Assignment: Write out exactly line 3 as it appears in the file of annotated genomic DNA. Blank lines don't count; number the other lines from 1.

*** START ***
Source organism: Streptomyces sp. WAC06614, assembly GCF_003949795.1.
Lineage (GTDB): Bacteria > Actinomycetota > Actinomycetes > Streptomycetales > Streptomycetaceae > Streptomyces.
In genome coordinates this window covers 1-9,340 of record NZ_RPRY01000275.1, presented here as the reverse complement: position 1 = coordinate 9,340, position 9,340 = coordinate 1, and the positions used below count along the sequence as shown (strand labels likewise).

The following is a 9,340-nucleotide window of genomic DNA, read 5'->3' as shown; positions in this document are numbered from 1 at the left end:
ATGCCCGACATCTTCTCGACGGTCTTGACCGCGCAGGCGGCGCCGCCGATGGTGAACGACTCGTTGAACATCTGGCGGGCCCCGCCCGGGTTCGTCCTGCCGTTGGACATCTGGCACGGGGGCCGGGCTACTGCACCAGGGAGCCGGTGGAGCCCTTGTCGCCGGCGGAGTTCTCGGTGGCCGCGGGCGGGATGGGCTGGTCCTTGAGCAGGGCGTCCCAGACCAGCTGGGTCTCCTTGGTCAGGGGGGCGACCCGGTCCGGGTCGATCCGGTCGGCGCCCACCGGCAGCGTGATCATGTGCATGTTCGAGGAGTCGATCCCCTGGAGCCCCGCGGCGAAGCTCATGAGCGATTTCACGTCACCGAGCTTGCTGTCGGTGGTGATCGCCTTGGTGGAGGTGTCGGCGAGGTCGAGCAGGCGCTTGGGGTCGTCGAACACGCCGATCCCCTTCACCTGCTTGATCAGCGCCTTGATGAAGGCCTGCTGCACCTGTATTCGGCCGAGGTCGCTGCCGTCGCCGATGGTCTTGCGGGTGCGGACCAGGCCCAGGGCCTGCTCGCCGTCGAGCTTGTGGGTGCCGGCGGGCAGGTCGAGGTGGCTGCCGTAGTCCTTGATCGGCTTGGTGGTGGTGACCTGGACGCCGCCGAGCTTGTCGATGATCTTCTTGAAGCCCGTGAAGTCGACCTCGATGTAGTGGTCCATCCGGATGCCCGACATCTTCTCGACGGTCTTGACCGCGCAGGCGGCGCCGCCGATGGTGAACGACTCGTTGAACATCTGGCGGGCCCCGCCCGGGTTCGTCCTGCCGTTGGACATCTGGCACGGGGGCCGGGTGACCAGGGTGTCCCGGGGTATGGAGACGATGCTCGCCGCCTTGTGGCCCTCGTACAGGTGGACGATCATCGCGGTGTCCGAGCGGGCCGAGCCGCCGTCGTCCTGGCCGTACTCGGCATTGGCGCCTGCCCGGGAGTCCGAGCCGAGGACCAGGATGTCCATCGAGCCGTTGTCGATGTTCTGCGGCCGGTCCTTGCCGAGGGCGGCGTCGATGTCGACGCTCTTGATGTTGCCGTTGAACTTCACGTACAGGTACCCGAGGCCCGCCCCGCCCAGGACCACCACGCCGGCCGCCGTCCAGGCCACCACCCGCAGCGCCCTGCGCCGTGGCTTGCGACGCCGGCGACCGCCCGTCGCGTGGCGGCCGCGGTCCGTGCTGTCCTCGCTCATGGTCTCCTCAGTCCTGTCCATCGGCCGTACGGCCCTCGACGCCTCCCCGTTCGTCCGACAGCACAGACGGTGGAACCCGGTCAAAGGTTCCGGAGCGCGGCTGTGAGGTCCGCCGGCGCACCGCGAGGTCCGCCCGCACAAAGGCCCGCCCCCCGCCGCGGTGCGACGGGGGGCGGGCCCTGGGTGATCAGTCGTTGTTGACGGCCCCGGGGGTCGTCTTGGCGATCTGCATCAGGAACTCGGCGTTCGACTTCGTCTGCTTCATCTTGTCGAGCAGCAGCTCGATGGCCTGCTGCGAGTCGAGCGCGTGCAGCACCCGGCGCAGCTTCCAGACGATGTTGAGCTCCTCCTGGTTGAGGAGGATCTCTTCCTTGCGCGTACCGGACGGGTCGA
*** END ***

In genome coordinates this window covers 1-9,340 of record NZ_RPRY01000275.1, presented here as the reverse complement: position 1 = coordinate 9,340, position 9,340 = coordinate 1, and the positions used below count along the sequence as shown (strand labels likewise).